Trains, writers tie Michigan legacies together

Capital News Service
LANSING – For novelist-to-be Maritta Wolff, the stone train station at Grass Lake near her grandparents’ farm in Jackson County represented escape from small town living. Twenty years ago, and shortly before her death, Wolff returned to her hometown by Amtrak for the dedication of the restored depot that inspired the title of her first best-seller, “Whistle Stop.”

For Pulitzer Prize-winning Civil War historian Bruce Catton, the train that served his Benzie County hometown of Benzonia sparked a restlessness. It also sparked nostalgia later in life that Catton captured in a best-selling memoir, “Waiting for the Morning Train.”
For Robert Frost, the future American poet laureate, arrival in Ann Arbor by train marked his becoming the University of Michigan’s first “fellow of the arts.”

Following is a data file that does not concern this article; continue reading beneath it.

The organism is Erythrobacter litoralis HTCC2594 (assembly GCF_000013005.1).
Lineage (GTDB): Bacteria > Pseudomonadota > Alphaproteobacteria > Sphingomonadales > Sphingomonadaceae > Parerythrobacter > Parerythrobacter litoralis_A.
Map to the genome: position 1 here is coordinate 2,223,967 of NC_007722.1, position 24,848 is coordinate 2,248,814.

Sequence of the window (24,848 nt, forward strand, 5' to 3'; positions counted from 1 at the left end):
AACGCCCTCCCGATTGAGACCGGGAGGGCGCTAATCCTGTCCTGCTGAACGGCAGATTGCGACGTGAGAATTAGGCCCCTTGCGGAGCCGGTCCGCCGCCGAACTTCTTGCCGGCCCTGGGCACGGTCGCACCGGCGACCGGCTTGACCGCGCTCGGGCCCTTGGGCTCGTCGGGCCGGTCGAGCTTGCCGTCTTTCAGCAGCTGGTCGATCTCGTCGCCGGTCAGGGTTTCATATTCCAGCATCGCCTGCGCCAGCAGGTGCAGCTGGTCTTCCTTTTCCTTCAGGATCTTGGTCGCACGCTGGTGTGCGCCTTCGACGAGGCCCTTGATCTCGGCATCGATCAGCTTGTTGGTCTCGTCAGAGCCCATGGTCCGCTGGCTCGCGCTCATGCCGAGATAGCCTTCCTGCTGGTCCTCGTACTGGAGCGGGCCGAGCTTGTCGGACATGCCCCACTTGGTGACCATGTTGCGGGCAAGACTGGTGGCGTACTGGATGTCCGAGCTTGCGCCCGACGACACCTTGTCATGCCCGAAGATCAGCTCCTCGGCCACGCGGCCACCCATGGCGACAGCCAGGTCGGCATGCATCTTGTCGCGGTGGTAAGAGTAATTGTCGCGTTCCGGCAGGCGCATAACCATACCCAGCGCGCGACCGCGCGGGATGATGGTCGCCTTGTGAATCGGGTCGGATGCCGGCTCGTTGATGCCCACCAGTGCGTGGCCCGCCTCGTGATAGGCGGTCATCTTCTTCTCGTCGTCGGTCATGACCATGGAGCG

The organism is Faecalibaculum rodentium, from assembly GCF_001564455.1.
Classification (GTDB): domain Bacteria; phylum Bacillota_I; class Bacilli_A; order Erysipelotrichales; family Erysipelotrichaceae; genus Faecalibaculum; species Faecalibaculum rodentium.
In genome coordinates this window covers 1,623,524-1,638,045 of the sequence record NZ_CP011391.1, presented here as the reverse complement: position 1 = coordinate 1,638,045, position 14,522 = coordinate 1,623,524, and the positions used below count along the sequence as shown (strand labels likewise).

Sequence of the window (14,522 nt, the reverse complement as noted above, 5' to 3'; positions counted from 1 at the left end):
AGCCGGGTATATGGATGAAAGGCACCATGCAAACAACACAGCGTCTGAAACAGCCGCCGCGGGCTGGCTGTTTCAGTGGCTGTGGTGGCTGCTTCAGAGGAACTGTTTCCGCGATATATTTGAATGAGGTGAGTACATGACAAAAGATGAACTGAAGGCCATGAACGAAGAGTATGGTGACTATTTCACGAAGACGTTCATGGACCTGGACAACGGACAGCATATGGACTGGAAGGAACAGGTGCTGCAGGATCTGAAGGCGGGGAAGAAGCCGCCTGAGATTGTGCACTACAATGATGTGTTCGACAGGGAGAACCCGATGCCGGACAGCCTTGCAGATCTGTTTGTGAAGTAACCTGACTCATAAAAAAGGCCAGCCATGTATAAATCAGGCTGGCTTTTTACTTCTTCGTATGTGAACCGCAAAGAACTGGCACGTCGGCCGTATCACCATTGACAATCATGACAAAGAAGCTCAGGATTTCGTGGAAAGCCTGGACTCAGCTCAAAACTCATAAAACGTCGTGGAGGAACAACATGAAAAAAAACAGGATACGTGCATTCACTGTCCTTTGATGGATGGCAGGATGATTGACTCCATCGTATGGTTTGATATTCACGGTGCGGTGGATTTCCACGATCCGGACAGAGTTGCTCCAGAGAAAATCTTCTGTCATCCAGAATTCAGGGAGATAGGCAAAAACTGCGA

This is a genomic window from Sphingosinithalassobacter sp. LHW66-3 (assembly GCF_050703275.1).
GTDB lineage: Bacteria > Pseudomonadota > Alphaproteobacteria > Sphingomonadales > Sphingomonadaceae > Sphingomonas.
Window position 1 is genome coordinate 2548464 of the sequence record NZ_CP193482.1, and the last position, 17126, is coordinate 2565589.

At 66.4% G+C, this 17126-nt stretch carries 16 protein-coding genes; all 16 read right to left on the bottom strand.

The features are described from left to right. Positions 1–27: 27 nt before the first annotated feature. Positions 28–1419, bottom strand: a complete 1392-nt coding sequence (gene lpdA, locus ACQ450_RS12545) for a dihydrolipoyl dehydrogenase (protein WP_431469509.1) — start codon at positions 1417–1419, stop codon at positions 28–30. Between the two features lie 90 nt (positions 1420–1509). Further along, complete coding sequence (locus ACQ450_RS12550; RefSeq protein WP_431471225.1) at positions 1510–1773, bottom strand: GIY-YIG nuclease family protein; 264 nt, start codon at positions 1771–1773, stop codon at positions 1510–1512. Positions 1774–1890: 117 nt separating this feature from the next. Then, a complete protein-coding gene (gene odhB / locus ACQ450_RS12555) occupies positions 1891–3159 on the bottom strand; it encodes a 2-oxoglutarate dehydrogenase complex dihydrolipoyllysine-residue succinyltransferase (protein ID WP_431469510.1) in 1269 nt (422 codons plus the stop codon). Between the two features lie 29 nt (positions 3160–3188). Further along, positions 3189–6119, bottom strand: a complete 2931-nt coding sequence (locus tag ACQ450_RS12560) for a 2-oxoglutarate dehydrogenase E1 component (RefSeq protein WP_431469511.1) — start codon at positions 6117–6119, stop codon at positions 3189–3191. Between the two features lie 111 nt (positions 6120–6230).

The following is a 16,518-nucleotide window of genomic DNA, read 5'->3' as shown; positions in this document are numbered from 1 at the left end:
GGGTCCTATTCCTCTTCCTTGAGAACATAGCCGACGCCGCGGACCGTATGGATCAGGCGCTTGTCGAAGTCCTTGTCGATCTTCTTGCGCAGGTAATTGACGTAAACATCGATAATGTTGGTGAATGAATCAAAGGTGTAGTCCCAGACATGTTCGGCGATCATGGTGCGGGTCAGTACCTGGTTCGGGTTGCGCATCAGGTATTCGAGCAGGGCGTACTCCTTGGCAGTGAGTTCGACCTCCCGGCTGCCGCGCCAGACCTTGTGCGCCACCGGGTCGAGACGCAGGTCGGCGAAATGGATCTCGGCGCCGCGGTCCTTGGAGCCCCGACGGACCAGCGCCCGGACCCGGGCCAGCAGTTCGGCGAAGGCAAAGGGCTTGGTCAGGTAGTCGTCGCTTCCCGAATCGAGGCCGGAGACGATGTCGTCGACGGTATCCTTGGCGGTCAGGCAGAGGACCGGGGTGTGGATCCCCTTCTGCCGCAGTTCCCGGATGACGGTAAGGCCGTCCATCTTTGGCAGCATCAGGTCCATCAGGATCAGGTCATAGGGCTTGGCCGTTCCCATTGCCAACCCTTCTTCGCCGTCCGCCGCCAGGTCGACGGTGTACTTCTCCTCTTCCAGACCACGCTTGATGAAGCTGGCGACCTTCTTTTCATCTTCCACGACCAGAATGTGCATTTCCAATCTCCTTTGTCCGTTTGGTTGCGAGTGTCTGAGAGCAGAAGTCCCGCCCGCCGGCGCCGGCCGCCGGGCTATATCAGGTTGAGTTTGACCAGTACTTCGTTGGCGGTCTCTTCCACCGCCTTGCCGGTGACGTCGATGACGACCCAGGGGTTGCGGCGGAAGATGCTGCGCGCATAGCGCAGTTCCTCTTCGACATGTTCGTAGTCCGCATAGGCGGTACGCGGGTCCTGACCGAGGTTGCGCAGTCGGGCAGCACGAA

These three writers were linked by Michigan ties, eventual renown as writers – and trains. “Ink Trails: Michigan’s Famous and Forgotten Authors” (Michigan State University Press, $19.95) by brothers Dave and Jack Dempsey, tells the stories of Wolff, Catton and Frost, as well as 16 other writers who were born or lived in the state. The others range from the well-remembered, such as Carl Sandburg, Ring Lardner and John Voelker, to the once-famous-now-forgotten, such as George Adams, Eugene Ruggles and Carroll Rankin.